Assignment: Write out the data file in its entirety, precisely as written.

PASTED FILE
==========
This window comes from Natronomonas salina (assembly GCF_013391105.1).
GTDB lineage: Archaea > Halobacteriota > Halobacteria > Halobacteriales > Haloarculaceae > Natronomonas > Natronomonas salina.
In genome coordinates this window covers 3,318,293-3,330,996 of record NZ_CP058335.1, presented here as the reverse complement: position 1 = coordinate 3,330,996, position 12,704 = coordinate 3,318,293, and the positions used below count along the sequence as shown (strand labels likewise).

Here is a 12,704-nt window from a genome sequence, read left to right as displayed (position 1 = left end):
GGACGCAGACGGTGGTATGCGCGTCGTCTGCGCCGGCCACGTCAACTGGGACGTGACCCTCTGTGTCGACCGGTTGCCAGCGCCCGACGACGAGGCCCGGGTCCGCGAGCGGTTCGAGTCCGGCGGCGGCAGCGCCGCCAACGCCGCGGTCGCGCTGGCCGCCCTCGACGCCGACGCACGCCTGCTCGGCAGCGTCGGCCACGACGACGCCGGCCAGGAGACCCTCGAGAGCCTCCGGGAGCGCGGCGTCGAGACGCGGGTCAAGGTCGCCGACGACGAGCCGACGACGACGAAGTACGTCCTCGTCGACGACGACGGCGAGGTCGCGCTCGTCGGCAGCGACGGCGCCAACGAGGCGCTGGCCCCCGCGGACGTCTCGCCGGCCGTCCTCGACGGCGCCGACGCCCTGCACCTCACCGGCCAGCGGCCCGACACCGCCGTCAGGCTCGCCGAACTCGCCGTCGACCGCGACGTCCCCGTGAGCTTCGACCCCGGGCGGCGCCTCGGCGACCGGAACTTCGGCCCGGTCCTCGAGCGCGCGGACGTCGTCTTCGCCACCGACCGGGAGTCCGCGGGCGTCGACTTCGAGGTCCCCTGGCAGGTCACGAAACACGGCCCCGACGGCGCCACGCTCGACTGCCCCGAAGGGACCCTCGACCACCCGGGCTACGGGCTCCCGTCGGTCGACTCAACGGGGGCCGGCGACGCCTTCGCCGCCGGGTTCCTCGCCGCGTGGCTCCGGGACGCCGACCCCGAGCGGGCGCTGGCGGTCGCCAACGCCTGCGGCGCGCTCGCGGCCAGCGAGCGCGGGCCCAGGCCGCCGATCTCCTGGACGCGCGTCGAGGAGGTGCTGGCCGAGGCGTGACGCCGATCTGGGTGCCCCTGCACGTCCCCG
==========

This window comes from Natronomonas salina (assembly GCF_013391105.1).
GTDB lineage: Archaea > Halobacteriota > Halobacteria > Halobacteriales > Haloarculaceae > Natronomonas > Natronomonas salina.
In genome coordinates this window covers 3,318,293-3,330,996 of record NZ_CP058335.1, presented here as the reverse complement: position 1 = coordinate 3,330,996, position 12,704 = coordinate 3,318,293, and the positions used below count along the sequence as shown (strand labels likewise).

Here is a 12,704-nt window from a genome sequence, read left to right as displayed (position 1 = left end):
GGACGCAGACGGTGGTATGCGCGTCGTCTGCGCCGGCCACGTCAACTGGGACGTGACCCTCTGTGTCGACCGGTTGCCAGCGCCCGACGACGAGGCCCGGGTCCGCGAGCGGTTCGAGTCCGGCGGCGGCAGCGCCGCCAACGCCGCGGTCGCGCTGGCCGCCCTCGACGCCGACGCACGCCTGCTCGGCAGCGTCGGCCACGACGACGCCGGCCAGGAGACCCTCGAGAGCCTCCGGGAGCGCGGCGTCGAGACGCGGGTCAAGGTCGCCGACGACGAGCCGACGACGACGAAGTACGTCCTCGTCGACGACGACGGCGAGGTCGCGCTCGTCGGCAGCGACGGCGCCAACGAGGCGCTGGCCCCCGCGGACGTCTCGCCGGCCGTCCTCGACGGCGCCGACGCCCTGCACCTCACCGGCCAGCGGCCCGACACCGCCGTCAGGCTCGCCGAACTCGCCGTCGACCGCGACGTCCCCGTGAGCTTCGACCCCGGGCGGCGCCTCGGCGACCGGAACTTCGGCCCGGTCCTCGAGCGCGCGGACGTCGTCTTCGCCACCGACCGGGAGTCCGCGGGCGTCGACTTCGAGGTCCCCTGGCAGGTCACGAAACACGGCCCCGACGGCGCCACGCTCGACTGCCCCGAAGGGACCCTCGACCACCCGGGCTACGGGCTCCCGTCGGTCGACTCAACGGGGGCCGGCGACGCCTTCGCCGCCGGGTTCCTCGCCGCGTGGCTCCGGGACGCCGACCCCGAGCGGGCGCTGGCGGTCGCCAACGCCTGCGGCGCGCTCGCGGCCAGCGAGCGCGGGCCCAGGCCGCCGATCTCCTGGACGCGCGTCGAGGAGGTGCTGGCCGAGGCGTGACGCCGATCTGGGTGCCCCTGCACGTCCCCG